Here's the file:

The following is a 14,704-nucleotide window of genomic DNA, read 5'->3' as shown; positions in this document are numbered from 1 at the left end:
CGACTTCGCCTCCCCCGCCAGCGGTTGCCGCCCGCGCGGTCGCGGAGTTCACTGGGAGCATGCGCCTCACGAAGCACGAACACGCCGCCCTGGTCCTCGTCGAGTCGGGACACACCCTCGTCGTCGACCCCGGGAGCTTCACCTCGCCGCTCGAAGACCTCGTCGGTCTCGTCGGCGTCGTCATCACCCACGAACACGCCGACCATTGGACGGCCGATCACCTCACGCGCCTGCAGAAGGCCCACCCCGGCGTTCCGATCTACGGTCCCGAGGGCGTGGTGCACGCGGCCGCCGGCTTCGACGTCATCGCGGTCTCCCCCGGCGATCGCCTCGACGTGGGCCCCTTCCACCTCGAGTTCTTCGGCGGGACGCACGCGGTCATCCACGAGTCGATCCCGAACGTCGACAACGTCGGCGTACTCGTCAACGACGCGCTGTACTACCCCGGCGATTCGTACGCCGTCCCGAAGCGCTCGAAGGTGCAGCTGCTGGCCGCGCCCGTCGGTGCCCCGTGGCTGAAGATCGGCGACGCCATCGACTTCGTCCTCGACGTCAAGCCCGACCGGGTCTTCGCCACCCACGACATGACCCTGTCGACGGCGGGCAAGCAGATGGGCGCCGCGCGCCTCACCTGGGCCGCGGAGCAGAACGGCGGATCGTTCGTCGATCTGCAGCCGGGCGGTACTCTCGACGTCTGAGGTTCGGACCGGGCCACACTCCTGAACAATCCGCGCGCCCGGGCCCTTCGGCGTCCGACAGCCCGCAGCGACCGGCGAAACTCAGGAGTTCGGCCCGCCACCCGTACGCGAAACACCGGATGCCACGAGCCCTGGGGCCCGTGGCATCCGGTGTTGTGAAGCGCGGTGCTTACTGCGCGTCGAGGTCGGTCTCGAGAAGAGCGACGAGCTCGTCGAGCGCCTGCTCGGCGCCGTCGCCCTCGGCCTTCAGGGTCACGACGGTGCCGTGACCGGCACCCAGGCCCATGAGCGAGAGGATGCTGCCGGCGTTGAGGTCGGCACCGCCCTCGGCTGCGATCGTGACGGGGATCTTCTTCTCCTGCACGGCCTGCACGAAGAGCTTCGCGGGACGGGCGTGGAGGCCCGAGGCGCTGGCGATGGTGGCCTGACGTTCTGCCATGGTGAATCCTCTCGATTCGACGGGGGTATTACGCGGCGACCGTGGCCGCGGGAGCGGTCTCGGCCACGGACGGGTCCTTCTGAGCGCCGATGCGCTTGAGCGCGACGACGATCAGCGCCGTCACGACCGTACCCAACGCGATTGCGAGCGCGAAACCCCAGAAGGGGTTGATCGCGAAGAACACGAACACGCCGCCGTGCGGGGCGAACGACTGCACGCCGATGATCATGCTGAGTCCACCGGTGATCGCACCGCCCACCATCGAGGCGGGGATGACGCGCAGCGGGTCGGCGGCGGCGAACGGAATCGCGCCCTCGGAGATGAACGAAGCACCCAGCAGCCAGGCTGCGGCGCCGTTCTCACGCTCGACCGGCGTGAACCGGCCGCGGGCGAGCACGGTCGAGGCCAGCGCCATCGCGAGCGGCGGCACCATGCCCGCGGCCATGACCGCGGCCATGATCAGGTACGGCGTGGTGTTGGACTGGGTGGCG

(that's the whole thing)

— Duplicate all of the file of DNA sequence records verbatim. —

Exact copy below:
The following is a 14,704-nucleotide window of genomic DNA, read 5'->3' as shown; positions in this document are numbered from 1 at the left end:
CGACTTCGCCTCCCCCGCCAGCGGTTGCCGCCCGCGCGGTCGCGGAGTTCACTGGGAGCATGCGCCTCACGAAGCACGAACACGCCGCCCTGGTCCTCGTCGAGTCGGGACACACCCTCGTCGTCGACCCCGGGAGCTTCACCTCGCCGCTCGAAGACCTCGTCGGTCTCGTCGGCGTCGTCATCACCCACGAACACGCCGACCATTGGACGGCCGATCACCTCACGCGCCTGCAGAAGGCCCACCCCGGCGTTCCGATCTACGGTCCCGAGGGCGTGGTGCACGCGGCCGCCGGCTTCGACGTCATCGCGGTCTCCCCCGGCGATCGCCTCGACGTGGGCCCCTTCCACCTCGAGTTCTTCGGCGGGACGCACGCGGTCATCCACGAGTCGATCCCGAACGTCGACAACGTCGGCGTACTCGTCAACGACGCGCTGTACTACCCCGGCGATTCGTACGCCGTCCCGAAGCGCTCGAAGGTGCAGCTGCTGGCCGCGCCCGTCGGTGCCCCGTGGCTGAAGATCGGCGACGCCATCGACTTCGTCCTCGACGTCAAGCCCGACCGGGTCTTCGCCACCCACGACATGACCCTGTCGACGGCGGGCAAGCAGATGGGCGCCGCGCGCCTCACCTGGGCCGCGGAGCAGAACGGCGGATCGTTCGTCGATCTGCAGCCGGGCGGTACTCTCGACGTCTGAGGTTCGGACCGGGCCACACTCCTGAACAATCCGCGCGCCCGGGCCCTTCGGCGTCCGACAGCCCGCAGCGACCGGCGAAACTCAGGAGTTCGGCCCGCCACCCGTACGCGAAACACCGGATGCCACGAGCCCTGGGGCCCGTGGCATCCGGTGTTGTGAAGCGCGGTGCTTACTGCGCGTCGAGGTCGGTCTCGAGAAGAGCGACGAGCTCGTCGAGCGCCTGCTCGGCGCCGTCGCCCTCGGCCTTCAGGGTCACGACGGTGCCGTGACCGGCACCCAGGCCCATGAGCGAGAGGATGCTGCCGGCGTTGAGGTCGGCACCGCCCTCGGCTGCGATCGTGACGGGGATCTTCTTCTCCTGCACGGCCTGCACGAAGAGCTTCGCGGGACGGGCGTGGAGGCCCGAGGCGCTGGCGATGGTGGCCTGACGTTCTGCCATGGTGAATCCTCTCGATTCGACGGGGGTATTACGCGGCGACCGTGGCCGCGGGAGCGGTCTCGGCCACGGACGGGTCCTTCTGAGCGCCGATGCGCTTGAGCGCGACGACGATCAGCGCCGTCACGACCGTACCCAACGCGATTGCGAGCGCGAAACCCCAGAAGGGGTTGATCGCGAAGAACACGAACACGCCGCCGTGCGGGGCGAACGACTGCACGCCGATGATCATGCTGAGTCCACCGGTGATCGCACCGCCCACCATCGAGGCGGGGATGACGCGCAGCGGGTCGGCGGCGGCGAACGGAATCGCGCCCTCGGAGATGAACGAAGCACCCAGCAGCCAGGCTGCGGCGCCGTTCTCACGCTCGACCGGCGTGAACCGGCCGCGGGCGAGCACGGTCGAGGCCAGCGCCATCGCGAGCGGCGGCACCATGCCCGCGGCCATGACCGCGGCCATGATCAGGTACGGCGTGGTGTTGGACTGGGTGGCG